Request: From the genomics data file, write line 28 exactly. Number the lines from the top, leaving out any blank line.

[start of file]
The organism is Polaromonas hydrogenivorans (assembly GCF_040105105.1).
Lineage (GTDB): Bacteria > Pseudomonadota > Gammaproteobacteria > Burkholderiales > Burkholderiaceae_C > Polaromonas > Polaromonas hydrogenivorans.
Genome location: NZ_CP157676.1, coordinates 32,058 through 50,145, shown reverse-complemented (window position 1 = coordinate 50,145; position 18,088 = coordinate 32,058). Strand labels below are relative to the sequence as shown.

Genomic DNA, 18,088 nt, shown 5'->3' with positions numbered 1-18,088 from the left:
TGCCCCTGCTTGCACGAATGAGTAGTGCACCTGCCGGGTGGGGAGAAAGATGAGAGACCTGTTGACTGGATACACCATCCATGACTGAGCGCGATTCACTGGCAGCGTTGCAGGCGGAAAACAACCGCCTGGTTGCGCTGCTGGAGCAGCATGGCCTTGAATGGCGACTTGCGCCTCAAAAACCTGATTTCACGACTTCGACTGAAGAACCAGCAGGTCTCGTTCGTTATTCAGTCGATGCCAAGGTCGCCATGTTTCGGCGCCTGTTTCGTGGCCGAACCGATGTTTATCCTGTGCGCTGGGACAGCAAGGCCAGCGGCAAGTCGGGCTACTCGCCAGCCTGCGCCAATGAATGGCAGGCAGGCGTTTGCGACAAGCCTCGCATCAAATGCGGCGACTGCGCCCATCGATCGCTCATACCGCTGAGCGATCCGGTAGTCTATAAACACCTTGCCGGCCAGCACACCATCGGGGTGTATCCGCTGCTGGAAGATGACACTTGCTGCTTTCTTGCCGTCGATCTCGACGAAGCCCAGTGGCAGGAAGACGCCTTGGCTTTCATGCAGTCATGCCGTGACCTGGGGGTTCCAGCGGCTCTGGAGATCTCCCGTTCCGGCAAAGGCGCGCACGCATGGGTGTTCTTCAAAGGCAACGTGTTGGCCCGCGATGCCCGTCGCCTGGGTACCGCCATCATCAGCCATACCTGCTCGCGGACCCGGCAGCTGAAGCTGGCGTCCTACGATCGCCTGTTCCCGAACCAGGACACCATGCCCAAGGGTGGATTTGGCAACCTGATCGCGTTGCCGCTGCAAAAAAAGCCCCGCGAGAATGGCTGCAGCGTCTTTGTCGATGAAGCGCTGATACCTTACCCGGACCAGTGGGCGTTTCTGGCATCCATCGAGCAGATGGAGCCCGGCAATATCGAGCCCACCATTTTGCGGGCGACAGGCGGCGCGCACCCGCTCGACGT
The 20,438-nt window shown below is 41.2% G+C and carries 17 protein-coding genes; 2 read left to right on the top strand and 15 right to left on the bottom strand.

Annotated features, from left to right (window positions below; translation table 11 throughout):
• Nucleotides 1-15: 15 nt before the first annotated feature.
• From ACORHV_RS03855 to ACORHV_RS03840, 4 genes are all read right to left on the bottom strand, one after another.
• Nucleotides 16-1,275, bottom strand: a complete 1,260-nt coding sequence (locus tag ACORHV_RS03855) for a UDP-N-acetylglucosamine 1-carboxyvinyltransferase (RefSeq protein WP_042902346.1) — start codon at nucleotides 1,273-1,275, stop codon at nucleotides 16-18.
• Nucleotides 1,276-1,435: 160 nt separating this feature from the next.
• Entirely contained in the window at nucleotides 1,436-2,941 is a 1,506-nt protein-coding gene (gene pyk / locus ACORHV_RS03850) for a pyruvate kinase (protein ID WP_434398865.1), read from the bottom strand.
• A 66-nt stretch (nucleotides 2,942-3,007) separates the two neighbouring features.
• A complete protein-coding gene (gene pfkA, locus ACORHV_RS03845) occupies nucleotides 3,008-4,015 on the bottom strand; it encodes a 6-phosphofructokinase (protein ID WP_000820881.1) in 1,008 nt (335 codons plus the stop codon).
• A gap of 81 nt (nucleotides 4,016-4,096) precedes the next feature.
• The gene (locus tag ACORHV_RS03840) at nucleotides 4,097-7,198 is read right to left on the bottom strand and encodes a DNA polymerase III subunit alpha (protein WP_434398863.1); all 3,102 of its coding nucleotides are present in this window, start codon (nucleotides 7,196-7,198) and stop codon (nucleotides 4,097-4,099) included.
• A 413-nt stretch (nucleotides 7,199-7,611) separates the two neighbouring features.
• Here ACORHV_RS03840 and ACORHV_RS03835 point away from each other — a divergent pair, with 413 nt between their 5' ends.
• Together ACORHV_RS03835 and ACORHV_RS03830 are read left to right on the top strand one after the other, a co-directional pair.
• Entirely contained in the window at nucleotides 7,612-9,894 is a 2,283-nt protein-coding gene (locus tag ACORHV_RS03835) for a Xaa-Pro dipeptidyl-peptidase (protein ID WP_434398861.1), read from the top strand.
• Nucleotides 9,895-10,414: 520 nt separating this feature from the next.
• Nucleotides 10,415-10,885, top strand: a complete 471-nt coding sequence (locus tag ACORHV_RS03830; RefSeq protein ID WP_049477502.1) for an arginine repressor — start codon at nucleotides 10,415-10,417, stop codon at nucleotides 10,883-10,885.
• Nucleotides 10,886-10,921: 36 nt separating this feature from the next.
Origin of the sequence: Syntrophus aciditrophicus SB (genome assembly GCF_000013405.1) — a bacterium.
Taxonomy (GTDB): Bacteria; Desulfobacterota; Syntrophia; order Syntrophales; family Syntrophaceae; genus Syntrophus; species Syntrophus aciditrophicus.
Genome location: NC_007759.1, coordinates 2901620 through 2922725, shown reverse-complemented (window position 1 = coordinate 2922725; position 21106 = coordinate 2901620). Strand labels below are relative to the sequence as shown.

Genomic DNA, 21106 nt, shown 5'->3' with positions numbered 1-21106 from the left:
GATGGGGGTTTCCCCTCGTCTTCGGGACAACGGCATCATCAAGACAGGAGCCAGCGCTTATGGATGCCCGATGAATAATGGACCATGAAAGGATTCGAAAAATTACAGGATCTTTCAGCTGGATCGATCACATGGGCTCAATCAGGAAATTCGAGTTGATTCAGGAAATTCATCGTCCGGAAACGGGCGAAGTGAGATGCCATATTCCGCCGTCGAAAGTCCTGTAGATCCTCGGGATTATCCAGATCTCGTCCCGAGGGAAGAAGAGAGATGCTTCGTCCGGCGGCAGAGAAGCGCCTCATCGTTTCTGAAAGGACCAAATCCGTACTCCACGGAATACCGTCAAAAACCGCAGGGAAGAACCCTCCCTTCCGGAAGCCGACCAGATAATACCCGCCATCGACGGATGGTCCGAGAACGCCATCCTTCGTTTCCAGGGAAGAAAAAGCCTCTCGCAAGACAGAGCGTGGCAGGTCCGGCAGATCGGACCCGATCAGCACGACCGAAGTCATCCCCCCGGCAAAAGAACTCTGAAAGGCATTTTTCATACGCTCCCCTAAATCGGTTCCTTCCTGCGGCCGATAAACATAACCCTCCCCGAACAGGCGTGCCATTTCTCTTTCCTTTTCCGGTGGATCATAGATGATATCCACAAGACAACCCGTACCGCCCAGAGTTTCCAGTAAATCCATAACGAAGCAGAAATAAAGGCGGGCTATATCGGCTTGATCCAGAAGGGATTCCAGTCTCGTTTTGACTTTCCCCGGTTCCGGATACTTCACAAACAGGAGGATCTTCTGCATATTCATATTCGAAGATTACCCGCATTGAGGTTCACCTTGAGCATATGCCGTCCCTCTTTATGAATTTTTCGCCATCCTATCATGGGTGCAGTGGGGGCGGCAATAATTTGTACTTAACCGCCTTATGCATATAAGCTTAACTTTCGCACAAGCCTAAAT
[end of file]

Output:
GATGGGGGTTTCCCCTCGTCTTCGGGACAACGGCATCATCAAGACAGGAGCCAGCGCTTATGGATGCCCGATGAATAATGGACCATGAAAGGATTCGAAAAATTACAGGATCTTTCAGCTGGATCGATCACATGGGCTCAATCAGGAAATTCGAGTTGATTCAGGAAATTCATCGTCCGGAAACGGGCGAAGTGAGATGCCATATTCCGCCGTCGAAAGTCCTGTAGATCCTCGGGATTATCCAGATCTCGTCCCGAGGGAAGAAGAGAGATGCTTCGTCCGGCGGCAGAGAAGCGCCTCATCGTTTCTGAAAGGACCAAATCCGTACTCCACGGAATACCGTCAAAAACCGCAGGGAAGAACCCTCCCTTCCGGAAGCCGACCAGATAATACCCGCCATCGACGGATGGTCCGAGAACGCCATCCTTCGTTTCCAGGGAAGAAAAAGCCTCTCGCAAGACAGAGCGTGGCAGGTCCGGCAGATCGGACCCGATCAGCACGACCGAAGTCATCCCCCCGGCAAAAGAACTCTGAAAGGCATTTTTCATACGCTCCCCTAAATCGGTTCCTTCCTGCGGCCGATAAACATAACCCTCCCCGAACAGGCGTGCCATTTCTCTTTCCTTTTCCGGTGGATCATAGATGATATCCACAAGACAACCCGTACCGCCCAGAGTTTCCAGTAAATCCATAACGAAGCAGAAATAAAGGCGGGCTATATCGGCTTGATCCAGAAGGGATTCCAGTCTCGTTTTGACTTTCCCCGGTTCCGGATACTTCACAAACAGGAGGATCTTCTGCATATTCATATTCGAAGATTACCCGCATTGAGGTTCACCTTGAGCATATGCCGTCCCTCTTTATGAATTTTTCGCCATCCTATCATGGGTGCAGTGGGGGCGGCAATAATTTGTACTTAACCGCCTTATGCATATAAGCTTAACTTTCGCACAAGCCTAAAT